Opposite the fountain in the main square and overlooking the coffee drinkers at their table is an imposing traditional Greek house with mullioned doors, high shuttered windows and red tiles. The upper story has wrought iron balconies. It is empty, boarded up and neglected. A banner poster advertising an art exhibition hangs from one of the rusting balconies and recycling bins occupy the pavement outside.
Further along the main street above the mulberry trees and the roof tops is a towering brick-built round chimney, sixty foot high and topped with an overhanging lip. It too is unused and abandoned.
The owner of an up market tourist boutique solved both of these mysteries for us.
The owner of the large house had died and left it to the church and community to be an old people’s home. This created two problems she said. Old people in the village stay in their homes, cared for by their families. In this respect there is no real need. The second problem was that no money was available to effect the necessary works, so the house remains closed up. It's used only as a chair store with one room available for meetings and coffee.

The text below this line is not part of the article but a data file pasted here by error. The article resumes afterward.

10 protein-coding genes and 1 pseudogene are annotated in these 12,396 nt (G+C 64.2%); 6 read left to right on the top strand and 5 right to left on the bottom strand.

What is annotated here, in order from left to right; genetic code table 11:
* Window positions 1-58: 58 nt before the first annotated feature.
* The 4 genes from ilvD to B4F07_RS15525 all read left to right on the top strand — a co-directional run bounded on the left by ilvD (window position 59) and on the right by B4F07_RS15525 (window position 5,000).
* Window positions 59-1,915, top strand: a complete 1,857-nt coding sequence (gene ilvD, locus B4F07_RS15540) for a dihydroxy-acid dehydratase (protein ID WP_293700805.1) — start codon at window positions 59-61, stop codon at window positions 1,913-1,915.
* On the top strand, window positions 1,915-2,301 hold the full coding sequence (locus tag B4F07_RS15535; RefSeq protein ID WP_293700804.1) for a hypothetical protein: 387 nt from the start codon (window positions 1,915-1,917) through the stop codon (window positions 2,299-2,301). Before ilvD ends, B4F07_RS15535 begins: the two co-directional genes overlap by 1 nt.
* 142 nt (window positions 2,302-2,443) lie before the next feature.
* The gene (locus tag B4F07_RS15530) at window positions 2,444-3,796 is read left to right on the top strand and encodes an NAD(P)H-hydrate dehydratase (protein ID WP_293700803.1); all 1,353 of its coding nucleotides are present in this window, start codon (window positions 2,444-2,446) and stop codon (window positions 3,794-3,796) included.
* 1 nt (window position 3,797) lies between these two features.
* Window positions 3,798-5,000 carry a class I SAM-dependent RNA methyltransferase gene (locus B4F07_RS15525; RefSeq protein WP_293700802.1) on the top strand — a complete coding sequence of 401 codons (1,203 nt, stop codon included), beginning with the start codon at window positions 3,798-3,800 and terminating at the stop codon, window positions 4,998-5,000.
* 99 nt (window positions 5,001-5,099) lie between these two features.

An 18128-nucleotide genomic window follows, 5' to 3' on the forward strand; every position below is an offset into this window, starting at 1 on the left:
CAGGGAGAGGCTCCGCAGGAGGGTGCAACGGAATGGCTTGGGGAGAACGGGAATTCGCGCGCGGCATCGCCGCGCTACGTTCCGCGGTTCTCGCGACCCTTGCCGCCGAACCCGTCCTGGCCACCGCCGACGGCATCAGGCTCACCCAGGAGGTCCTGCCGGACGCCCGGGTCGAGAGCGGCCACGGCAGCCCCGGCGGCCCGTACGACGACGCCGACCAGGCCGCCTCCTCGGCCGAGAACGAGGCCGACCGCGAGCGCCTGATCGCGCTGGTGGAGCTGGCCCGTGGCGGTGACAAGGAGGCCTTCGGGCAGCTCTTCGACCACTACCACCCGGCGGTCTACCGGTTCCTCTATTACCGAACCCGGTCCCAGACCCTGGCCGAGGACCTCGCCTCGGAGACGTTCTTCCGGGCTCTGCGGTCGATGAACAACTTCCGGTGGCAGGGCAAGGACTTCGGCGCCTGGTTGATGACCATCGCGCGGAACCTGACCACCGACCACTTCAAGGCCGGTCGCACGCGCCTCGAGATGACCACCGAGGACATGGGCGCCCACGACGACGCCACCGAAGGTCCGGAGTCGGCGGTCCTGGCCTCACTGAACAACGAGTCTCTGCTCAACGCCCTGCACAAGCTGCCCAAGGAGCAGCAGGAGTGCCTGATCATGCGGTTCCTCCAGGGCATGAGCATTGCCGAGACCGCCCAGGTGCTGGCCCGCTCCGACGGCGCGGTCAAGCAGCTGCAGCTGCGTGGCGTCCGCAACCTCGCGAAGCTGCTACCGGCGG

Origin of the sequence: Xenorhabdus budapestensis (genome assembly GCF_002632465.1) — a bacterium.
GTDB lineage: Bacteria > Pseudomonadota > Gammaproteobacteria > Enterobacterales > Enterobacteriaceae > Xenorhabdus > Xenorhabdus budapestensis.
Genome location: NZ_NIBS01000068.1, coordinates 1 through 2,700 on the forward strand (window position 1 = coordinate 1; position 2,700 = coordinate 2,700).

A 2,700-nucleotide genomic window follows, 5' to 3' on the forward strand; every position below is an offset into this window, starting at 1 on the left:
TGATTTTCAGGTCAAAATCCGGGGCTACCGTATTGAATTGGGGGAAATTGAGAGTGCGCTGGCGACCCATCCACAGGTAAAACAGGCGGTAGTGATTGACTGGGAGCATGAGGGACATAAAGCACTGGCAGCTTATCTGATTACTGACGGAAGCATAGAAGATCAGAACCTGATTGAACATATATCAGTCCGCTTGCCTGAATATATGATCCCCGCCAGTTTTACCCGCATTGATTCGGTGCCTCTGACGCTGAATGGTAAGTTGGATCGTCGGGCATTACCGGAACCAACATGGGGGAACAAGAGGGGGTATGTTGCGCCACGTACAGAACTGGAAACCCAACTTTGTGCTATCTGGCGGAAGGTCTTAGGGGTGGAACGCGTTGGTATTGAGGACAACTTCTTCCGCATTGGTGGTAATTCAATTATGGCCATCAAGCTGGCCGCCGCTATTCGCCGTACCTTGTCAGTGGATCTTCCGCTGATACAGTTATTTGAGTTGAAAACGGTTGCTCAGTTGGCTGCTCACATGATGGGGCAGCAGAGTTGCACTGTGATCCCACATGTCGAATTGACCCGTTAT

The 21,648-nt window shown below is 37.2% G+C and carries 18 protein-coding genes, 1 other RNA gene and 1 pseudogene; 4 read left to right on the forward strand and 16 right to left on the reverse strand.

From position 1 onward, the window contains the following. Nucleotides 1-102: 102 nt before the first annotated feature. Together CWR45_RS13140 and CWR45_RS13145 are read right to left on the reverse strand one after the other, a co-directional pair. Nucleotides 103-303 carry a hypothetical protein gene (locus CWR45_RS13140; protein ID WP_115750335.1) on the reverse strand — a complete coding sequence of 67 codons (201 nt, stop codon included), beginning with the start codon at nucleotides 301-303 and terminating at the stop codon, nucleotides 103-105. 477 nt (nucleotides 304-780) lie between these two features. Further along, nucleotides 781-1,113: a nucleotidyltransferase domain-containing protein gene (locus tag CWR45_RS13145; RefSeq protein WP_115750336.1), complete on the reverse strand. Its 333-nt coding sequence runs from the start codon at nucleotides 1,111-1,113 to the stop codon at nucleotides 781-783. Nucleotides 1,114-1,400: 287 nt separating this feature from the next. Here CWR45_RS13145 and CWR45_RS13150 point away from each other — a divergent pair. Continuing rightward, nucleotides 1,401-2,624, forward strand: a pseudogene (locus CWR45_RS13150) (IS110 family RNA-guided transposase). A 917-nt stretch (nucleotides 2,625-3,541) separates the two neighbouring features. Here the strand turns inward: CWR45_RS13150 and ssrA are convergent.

As to the chimney, it was part of a plant processing olives for olive oil and soap. It had a generating plant and this made Kardamili the first village in this part of the Mani to have electricity. This was in the 1930’s. Two larger, more modern factories were set up in Kalamata an hour's drive away and the Kardamili plant went out of business. Like the family house in the square, it was bequeathed to the community. There have been plans to convert it into a museum or gallery or artist’s studios, but in these parlous economic times caused by corporate greed and government deregulation, no funds are available. It stands empty. “We try to collect money for these projects” the shop owner said and shrugged her shoulders.
Bear with me, one more thing. Last night Janet and I, along with two hundred other people, were eating and drinking in a tree shaded restaurant garden. The crowd were there as part of the Kardamili Norwegian Jazz Festival which was in its third year. The Sandra Point Traditional Jazz Band played rousing covers of King Oliver, Louis Armstrong and George Lewis numbers. At the break the leader gave a little speech, that the musicians, all who had come from southern Norway, were unpaid and as admission was free he would be bringing round the hat. The band played happily on into the darkening night. We put our euros into the hat. “Every little helps “ he said. Here endeth the second lesson.
Am I merely stating the obvious when I say that these three issues; objectives, or shall I call it “the wish list”, funding and the willingness of local people to put their hands in their pockets are all germane to the maintenance of our local project, our Green.
Kardamili Main Square
19th May 2016